The thing is how do you do it? It might be a little more than just sticking a camcorder in someones face and asking them to tell there history. That is overwhelming and most people will either lock up in fear or don't want to do it.
I've been looking into various resources and this could be helpful to those of you who need to have that conversation with an elder or person of experience.
It can be a little confusing. There is an academic practice of collecting oral histories, there a commercial companies that will create a video historical moment and then there are non-profit organizations that want to show folks how to do it.
There is a lot of overlap but can lead to different types of content production. On the academic side of the fence Baylor University has an Introduction to Oral History with a manual that you can read or download.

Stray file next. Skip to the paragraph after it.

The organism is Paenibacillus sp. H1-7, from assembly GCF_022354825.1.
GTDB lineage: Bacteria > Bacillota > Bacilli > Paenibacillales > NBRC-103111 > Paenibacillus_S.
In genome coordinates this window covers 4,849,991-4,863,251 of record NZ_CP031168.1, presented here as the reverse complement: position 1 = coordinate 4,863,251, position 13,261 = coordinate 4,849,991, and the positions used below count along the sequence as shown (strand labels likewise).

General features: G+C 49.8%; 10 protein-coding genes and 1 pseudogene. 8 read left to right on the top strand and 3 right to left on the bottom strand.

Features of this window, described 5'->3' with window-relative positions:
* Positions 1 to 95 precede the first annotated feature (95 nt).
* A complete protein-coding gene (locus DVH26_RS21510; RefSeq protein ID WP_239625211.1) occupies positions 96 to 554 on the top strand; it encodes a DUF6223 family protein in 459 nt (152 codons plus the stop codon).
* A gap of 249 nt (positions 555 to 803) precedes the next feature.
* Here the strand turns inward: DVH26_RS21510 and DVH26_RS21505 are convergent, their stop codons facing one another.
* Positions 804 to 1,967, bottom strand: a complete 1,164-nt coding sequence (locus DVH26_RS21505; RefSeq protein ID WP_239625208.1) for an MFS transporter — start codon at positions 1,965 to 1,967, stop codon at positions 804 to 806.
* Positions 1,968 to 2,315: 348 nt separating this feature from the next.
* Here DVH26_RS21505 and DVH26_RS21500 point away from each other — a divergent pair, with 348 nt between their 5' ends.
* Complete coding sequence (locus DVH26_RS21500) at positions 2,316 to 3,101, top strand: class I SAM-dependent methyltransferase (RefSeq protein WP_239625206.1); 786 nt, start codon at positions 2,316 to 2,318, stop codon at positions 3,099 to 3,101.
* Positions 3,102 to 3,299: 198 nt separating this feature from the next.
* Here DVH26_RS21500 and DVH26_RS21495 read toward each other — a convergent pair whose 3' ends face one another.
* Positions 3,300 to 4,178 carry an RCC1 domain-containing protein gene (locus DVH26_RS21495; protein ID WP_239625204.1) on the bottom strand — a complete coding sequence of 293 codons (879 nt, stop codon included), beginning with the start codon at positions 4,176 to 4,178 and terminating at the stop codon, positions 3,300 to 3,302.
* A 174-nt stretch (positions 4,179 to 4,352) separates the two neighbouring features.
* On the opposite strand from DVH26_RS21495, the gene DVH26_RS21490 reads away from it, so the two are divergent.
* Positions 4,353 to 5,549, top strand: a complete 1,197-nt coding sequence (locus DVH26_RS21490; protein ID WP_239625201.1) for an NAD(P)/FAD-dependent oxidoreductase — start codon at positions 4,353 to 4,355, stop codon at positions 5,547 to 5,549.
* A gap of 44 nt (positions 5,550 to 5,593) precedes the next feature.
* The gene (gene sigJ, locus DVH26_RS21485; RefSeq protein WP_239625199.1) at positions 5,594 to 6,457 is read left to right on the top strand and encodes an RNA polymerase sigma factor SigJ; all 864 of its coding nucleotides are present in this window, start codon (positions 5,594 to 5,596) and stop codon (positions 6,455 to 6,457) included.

Some of the information will pertain to academic researchers but there are items of interest to all:
Planning A Project - The who, what and why are you doing this is important to consider.Again, this is just an exploration of oral history and digital storytelling resources that can help us make tell the most accurate story about a person's life.
Choosing A digital (audio) recorder - There is nothing wrong with getting the audio first and then matching it to slide or video later.
Digital Video Recording Concerns - the camcorder information may be out of date but the other items about tripods, lighting and audio are spot on for any interview situation.